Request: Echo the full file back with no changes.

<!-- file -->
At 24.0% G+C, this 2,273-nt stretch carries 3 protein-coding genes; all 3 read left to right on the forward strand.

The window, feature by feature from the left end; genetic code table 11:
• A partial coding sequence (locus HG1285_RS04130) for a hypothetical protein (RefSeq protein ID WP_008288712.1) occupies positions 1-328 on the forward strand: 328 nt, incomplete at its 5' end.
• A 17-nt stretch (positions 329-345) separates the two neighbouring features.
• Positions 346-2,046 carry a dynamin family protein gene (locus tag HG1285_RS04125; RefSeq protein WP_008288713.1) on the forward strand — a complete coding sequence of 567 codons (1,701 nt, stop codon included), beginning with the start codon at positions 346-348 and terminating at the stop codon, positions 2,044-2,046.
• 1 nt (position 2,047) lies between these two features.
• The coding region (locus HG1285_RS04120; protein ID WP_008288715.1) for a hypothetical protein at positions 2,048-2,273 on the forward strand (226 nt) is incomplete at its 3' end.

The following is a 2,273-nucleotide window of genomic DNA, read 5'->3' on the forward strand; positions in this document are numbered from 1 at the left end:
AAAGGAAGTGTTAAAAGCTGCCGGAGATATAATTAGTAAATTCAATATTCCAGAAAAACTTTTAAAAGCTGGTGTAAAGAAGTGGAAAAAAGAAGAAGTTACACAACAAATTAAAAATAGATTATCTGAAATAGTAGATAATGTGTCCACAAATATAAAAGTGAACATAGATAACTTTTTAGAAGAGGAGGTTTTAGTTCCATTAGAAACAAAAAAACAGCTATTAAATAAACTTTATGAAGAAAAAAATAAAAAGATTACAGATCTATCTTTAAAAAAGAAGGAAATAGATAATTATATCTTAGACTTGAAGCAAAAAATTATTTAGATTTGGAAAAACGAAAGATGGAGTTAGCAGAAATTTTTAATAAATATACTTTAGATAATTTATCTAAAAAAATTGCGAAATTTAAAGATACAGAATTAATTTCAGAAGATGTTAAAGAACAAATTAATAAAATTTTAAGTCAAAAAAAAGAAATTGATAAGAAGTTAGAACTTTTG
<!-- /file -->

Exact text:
At 24.0% G+C, this 2,273-nt stretch carries 3 protein-coding genes; all 3 read left to right on the forward strand.

The window, feature by feature from the left end; genetic code table 11:
• A partial coding sequence (locus HG1285_RS04130) for a hypothetical protein (RefSeq protein ID WP_008288712.1) occupies positions 1-328 on the forward strand: 328 nt, incomplete at its 5' end.
• A 17-nt stretch (positions 329-345) separates the two neighbouring features.
• Positions 346-2,046 carry a dynamin family protein gene (locus tag HG1285_RS04125; RefSeq protein WP_008288713.1) on the forward strand — a complete coding sequence of 567 codons (1,701 nt, stop codon included), beginning with the start codon at positions 346-348 and terminating at the stop codon, positions 2,044-2,046.
• 1 nt (position 2,047) lies between these two features.
• The coding region (locus HG1285_RS04120; protein ID WP_008288715.1) for a hypothetical protein at positions 2,048-2,273 on the forward strand (226 nt) is incomplete at its 3' end.

The following is a 2,273-nucleotide window of genomic DNA, read 5'->3' on the forward strand; positions in this document are numbered from 1 at the left end:
AAAGGAAGTGTTAAAAGCTGCCGGAGATATAATTAGTAAATTCAATATTCCAGAAAAACTTTTAAAAGCTGGTGTAAAGAAGTGGAAAAAAGAAGAAGTTACACAACAAATTAAAAATAGATTATCTGAAATAGTAGATAATGTGTCCACAAATATAAAAGTGAACATAGATAACTTTTTAGAAGAGGAGGTTTTAGTTCCATTAGAAACAAAAAAACAGCTATTAAATAAACTTTATGAAGAAAAAAATAAAAAGATTACAGATCTATCTTTAAAAAAGAAGGAAATAGATAATTATATCTTAGACTTGAAGCAAAAAATTATTTAGATTTGGAAAAACGAAAGATGGAGTTAGCAGAAATTTTTAATAAATATACTTTAGATAATTTATCTAAAAAAATTGCGAAATTTAAAGATACAGAATTAATTTCAGAAGATGTTAAAGAACAAATTAATAAAATTTTAAGTCAAAAAAAAGAAATTGATAAGAAGTTAGAACTTTTG